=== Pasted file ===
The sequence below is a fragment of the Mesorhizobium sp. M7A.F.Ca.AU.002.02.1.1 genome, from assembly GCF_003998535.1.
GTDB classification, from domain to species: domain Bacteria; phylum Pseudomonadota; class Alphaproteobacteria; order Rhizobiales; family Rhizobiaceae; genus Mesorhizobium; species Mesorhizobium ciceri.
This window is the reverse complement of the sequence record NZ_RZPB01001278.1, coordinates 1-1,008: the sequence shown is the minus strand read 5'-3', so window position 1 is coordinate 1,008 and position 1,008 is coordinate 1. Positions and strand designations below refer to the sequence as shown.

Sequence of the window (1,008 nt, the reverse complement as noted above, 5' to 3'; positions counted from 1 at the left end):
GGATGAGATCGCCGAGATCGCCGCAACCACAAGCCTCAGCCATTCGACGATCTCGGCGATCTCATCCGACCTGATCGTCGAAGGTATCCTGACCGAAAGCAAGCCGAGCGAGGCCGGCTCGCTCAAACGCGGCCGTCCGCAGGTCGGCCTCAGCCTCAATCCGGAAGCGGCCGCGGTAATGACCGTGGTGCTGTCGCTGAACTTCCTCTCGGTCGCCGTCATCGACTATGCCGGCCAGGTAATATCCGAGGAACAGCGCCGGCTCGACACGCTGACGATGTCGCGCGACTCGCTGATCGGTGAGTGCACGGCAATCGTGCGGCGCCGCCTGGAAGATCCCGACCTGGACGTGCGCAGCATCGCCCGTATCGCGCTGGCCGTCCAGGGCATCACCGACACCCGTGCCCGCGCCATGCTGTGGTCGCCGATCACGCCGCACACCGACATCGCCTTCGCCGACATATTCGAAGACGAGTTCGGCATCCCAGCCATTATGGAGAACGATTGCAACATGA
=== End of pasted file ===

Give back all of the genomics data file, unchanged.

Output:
The sequence below is a fragment of the Mesorhizobium sp. M7A.F.Ca.AU.002.02.1.1 genome, from assembly GCF_003998535.1.
GTDB classification, from domain to species: domain Bacteria; phylum Pseudomonadota; class Alphaproteobacteria; order Rhizobiales; family Rhizobiaceae; genus Mesorhizobium; species Mesorhizobium ciceri.
This window is the reverse complement of the sequence record NZ_RZPB01001278.1, coordinates 1-1,008: the sequence shown is the minus strand read 5'-3', so window position 1 is coordinate 1,008 and position 1,008 is coordinate 1. Positions and strand designations below refer to the sequence as shown.

Sequence of the window (1,008 nt, the reverse complement as noted above, 5' to 3'; positions counted from 1 at the left end):
GGATGAGATCGCCGAGATCGCCGCAACCACAAGCCTCAGCCATTCGACGATCTCGGCGATCTCATCCGACCTGATCGTCGAAGGTATCCTGACCGAAAGCAAGCCGAGCGAGGCCGGCTCGCTCAAACGCGGCCGTCCGCAGGTCGGCCTCAGCCTCAATCCGGAAGCGGCCGCGGTAATGACCGTGGTGCTGTCGCTGAACTTCCTCTCGGTCGCCGTCATCGACTATGCCGGCCAGGTAATATCCGAGGAACAGCGCCGGCTCGACACGCTGACGATGTCGCGCGACTCGCTGATCGGTGAGTGCACGGCAATCGTGCGGCGCCGCCTGGAAGATCCCGACCTGGACGTGCGCAGCATCGCCCGTATCGCGCTGGCCGTCCAGGGCATCACCGACACCCGTGCCCGCGCCATGCTGTGGTCGCCGATCACGCCGCACACCGACATCGCCTTCGCCGACATATTCGAAGACGAGTTCGGCATCCCAGCCATTATGGAGAACGATTGCAACATGA